4

Apologies if this is answered elsewhere, I could not for the life of me find a solution to my particular case, which is a bit strange I admit. (Note: all the “Using” words in this post appear blue for some reason, but they shouldn’t be and I don’t know how to prevent it).

I use bash in MacOS. I have a few aliases in my .bashrc that just print to the terminal window something to help me remember commands, or quickly show someone an example (in the code below I’m creating the alias on the command line, but in reality I always put aliases in .bashrc):

556 ~ alias howtotensorboard="echo tensorboard --logdir=logs/ --port=6001"
557 ~ howtotensorboard
tensorboard --logdir=logs/ --port=6001

If I use echo just on the command line, preceding a backtick with a backslash allows me to print a backtick to the window:

559 ~ echo Using \`which python\` etc
Using `which python` etc

But doing the same thing in an alias actually executes `which python` instead of printing it to the window:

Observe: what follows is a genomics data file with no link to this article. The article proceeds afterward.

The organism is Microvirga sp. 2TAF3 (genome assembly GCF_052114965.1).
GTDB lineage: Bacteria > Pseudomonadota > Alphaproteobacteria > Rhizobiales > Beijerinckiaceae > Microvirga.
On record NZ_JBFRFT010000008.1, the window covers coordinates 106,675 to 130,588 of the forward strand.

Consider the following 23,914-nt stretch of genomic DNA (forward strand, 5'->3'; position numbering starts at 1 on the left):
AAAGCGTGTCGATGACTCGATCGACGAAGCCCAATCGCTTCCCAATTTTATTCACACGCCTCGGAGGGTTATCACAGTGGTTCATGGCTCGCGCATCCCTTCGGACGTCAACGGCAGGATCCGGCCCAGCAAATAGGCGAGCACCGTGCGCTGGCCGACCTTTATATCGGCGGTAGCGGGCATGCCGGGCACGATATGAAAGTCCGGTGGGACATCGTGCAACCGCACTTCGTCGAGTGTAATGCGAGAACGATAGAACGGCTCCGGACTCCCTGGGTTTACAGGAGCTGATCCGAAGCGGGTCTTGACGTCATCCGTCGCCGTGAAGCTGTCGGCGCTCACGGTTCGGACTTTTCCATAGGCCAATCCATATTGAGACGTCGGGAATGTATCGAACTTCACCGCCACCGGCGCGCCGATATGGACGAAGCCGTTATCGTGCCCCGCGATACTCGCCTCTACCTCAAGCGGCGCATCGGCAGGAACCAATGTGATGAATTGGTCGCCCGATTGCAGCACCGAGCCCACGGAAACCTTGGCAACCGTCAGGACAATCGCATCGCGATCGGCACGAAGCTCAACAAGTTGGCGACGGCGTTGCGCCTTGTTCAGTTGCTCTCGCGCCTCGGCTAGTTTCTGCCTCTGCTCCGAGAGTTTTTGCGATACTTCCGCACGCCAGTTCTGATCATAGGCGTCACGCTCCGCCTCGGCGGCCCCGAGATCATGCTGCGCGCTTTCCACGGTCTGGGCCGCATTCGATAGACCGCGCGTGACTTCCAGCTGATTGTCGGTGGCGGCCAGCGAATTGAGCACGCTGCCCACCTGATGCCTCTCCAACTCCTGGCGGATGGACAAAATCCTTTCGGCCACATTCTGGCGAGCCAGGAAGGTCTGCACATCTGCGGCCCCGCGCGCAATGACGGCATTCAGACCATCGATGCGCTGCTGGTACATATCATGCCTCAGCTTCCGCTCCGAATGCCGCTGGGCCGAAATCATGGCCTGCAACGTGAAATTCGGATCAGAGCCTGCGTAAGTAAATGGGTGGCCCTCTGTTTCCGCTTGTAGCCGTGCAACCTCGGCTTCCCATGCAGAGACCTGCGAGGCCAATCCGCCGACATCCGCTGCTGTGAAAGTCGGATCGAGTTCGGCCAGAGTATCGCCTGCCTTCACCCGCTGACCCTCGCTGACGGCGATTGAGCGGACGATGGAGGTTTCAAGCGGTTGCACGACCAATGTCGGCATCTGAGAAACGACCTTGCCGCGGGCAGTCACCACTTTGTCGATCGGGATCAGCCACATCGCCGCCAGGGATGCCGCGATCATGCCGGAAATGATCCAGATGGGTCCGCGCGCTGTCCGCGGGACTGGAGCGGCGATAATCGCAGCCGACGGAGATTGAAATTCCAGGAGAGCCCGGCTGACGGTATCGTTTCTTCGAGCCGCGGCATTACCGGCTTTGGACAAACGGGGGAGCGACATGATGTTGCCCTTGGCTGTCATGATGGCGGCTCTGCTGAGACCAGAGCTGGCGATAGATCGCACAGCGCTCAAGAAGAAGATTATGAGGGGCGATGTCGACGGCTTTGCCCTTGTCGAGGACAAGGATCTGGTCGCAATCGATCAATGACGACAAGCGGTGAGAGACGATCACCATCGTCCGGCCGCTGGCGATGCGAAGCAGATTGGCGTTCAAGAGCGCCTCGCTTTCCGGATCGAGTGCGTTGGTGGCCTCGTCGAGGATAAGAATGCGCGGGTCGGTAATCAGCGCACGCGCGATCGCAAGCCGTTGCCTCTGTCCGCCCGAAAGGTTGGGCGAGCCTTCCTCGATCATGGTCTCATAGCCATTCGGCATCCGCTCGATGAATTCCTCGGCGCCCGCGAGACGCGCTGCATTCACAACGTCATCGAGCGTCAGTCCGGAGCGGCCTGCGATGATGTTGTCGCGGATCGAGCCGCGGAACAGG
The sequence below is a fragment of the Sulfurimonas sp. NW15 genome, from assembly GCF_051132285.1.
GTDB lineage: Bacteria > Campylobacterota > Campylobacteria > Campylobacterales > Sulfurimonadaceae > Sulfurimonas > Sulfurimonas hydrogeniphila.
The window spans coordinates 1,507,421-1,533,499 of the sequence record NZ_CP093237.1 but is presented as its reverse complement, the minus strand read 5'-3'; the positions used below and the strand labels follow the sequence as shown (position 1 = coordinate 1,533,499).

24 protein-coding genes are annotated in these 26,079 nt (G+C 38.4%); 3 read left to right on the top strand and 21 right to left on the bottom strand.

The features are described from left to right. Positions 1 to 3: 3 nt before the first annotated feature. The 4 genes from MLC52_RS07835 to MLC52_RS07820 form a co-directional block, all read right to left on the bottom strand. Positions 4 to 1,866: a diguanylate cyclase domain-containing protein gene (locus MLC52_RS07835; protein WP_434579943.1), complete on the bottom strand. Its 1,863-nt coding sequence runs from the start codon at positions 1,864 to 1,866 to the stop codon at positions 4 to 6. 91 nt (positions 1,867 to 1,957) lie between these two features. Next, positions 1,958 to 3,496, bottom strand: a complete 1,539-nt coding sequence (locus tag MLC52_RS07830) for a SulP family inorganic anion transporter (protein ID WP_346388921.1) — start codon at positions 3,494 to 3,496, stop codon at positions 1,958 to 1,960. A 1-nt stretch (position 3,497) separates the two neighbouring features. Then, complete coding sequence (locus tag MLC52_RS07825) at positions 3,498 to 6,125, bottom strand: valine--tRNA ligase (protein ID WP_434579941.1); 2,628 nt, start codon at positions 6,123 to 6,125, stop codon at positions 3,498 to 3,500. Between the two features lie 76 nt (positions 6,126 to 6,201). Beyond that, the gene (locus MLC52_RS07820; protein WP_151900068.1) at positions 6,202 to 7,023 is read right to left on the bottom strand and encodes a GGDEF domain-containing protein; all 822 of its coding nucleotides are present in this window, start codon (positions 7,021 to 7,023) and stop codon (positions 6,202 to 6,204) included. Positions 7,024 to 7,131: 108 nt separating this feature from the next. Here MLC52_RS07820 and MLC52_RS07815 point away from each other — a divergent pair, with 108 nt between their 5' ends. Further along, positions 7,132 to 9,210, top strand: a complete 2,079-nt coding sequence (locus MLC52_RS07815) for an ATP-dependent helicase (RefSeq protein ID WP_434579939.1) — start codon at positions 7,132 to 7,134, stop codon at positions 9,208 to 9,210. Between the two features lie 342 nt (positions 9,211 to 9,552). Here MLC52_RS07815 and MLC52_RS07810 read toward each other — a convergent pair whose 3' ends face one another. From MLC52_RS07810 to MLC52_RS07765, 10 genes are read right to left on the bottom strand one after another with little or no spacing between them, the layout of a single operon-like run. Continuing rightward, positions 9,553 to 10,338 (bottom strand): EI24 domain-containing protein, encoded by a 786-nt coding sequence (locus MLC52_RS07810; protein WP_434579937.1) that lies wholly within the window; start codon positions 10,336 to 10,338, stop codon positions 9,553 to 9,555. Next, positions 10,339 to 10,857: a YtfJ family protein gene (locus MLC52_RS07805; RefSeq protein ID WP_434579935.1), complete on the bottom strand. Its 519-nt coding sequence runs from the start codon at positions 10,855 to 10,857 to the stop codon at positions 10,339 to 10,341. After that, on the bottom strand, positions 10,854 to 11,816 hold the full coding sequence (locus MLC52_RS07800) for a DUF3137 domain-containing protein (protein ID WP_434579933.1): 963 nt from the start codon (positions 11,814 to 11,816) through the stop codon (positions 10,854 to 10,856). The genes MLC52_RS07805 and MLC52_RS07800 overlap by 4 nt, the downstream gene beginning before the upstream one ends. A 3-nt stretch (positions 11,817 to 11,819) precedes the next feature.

560 ~ alias howtobacktick="echo Using \`which python\` etc"
561 ~ howtobacktick
Using /usr/bin/python etc

TL;DR, what I want is to put an alias in .bashrc that uses echo to print out a backtick, so that in the end I can do exactly this in bash:

558 ~ howtobacktick
Using `which python` etc

I’ve tried a bunch of variations within the alias in .bashrc and none of them have worked. How can I get the behavior I’m looking for? And, is there a way to do this specifically with echo?

3
$ alias howtobacktick='echo Using \`which python\` etc'
$ howtobacktick
Using `which python` etc

EDIT:

It's because backticks (`) and other special characters are not treated specially inside single quotes. Compare:

$ echo 'Using `which python` etc'
Using `which python` etc
$ echo "Using `which python` etc"
Using /usr/bin/python etc
  • Wow, I tried everything except using a single quote, which is the one thing that I needed. It was so simple. Do you know why using a single quote works, whereas using double quotes does not? – Galen Aug 22 '17 at 20:24

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